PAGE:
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    Cowboy Culture | Spring 2014 Out Here Magazine

    Texas trick roper knows how to lasso a crowd

    Kevin jumping through a rope on the back of his horse
    World class trick roper Kevin Fitzpatrick’s most complicated trick is standing on the back of his horse, Chief, and jumping through a rope — all without falling.
    Out Here

    By Jodi Helmer

    Photography by Mark Mosrie

    Growing up, Kevin Fitzpatrick dreamed about being a cowboy. He idolized cowboys such as Roy Rogers and Will Rogers who starred in his favorite Western movies and loved watching his father ride bulls and rope cattle.

    To prepare for his cowboy career, Fitzpatrick found a worn-out rope and practiced making lassos and trying to rope cattle. His father bought him a book of rope tricks and Fitzpatrick intently studied it, attempting to master each one.

    A family friend who was a trick roper often watched Fitzpatrick practice and helped him perfect some tricks and taught him new ones, he recalls.

    Fitzpatrick continued practicing and by the time he reached his twenties, his cowboy skills were good enough to land him a job at the Mayan Dude Ranch in Bandera, Texas. He led horseback rides on the weekends and started incorporating rope tricks into the outing.

    "I loved having an audience and it just escalated from there," he says.

    Seeing the happiness on the faces of guests while he performed made Fitzpatrick even more determined to make a career as a trick roper.

    Dressed in cowboy boots, a big hat, and a belt buckle, he travels around the world to perform at dude ranches, conventions, weddings, schools, and birthday parties.

    Fitzpatrick has performed at NBA All-Star games, the San Antonio Stock Show and Rodeo, and the grand opening of Planet Hollywood, where he tossed a lasso over movie actor Demi Moore.

    His most complicated trick involves standing on his horse, an 18-year-old red and white paint named Chief, and jumping through a rope. To complete the trick, Fitzpatrick had to train Chief to stand still without reacting to the rope or his rider.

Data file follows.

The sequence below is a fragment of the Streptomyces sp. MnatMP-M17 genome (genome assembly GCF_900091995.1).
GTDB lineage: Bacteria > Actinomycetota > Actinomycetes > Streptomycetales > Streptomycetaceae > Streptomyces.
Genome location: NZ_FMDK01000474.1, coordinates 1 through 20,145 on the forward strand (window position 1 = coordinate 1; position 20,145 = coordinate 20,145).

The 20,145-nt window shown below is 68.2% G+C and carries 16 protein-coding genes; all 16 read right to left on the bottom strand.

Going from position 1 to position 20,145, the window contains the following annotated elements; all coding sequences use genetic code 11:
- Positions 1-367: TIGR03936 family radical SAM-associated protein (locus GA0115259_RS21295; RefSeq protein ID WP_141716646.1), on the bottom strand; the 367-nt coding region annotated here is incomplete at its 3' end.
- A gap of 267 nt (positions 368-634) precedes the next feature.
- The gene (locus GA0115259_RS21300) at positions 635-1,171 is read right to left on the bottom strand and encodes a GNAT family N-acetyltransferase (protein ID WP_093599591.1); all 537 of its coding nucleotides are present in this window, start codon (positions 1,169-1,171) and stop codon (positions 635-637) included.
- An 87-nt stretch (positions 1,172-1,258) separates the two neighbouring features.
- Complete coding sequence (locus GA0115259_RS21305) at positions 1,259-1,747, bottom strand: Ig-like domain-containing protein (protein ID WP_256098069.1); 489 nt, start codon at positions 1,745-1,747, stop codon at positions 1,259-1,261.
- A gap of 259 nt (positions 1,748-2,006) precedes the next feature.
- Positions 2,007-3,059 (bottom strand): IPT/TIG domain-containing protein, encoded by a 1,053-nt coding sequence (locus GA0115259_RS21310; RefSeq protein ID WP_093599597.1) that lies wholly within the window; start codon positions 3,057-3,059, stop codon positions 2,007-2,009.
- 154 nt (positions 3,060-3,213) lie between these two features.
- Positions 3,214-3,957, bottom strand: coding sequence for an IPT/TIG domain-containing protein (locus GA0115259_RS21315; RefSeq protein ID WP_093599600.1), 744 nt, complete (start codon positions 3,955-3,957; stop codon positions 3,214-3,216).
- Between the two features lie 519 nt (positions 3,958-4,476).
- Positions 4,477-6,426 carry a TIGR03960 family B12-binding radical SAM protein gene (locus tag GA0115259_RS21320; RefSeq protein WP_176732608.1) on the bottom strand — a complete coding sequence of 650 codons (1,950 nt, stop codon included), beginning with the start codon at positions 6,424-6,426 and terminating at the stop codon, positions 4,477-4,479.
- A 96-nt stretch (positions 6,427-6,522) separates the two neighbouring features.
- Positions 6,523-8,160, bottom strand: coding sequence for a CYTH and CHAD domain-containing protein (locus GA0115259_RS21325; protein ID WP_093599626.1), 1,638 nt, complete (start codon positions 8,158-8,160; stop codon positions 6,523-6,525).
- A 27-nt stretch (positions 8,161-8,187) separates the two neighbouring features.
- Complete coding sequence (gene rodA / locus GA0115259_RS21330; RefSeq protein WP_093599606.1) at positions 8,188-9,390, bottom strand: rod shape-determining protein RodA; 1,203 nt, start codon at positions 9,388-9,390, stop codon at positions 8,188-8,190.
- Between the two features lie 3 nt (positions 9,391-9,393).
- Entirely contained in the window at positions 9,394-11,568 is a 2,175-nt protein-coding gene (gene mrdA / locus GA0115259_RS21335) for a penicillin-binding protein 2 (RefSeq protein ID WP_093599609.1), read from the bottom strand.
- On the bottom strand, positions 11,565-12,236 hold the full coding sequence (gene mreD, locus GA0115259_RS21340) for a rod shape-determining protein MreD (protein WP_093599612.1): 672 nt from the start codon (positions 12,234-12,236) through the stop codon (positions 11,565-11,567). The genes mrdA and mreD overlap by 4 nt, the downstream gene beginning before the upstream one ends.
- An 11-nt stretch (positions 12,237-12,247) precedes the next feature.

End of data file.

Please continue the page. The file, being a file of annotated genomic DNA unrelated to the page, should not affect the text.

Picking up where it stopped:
Fitzpatrick also does such tricks as Texas Skip (jumping through a vertical loop) and Wedding Ring (a spinning rope encircling the roper) — all moves he's perfected over more than three decades.

    The impressive show led the roper to be named World Champion Trick Roper in 2008. His success, he says, comes from passion and practice; he still spends several hours per week working on his craft.

    The tricks might seem old-fashioned — Fitzpatrick admits that movie cowboys have been performing the same rope tricks on the big screen since the 1930s — but the audience recognizes the skill involved in turning a simple piece of rope into a twirling tool for fast-paced entertainment.

    There is another reason that Fitzpatrick's performances draw crowds.

    "There is something about the cowboy image that has worldwide appeal," he says. "I try to take people back to that era."

    For Fitzpatrick, a childhood fantasy-turned-pro roping career is a dream come true and he's just as energized by the performances as his audience.

    "I'm a showoff," he admits. "I just love to rope, to get out there and put on a show and have fun with it. There is nothing better."

    Jodi Helmer is a North Carolina writer.


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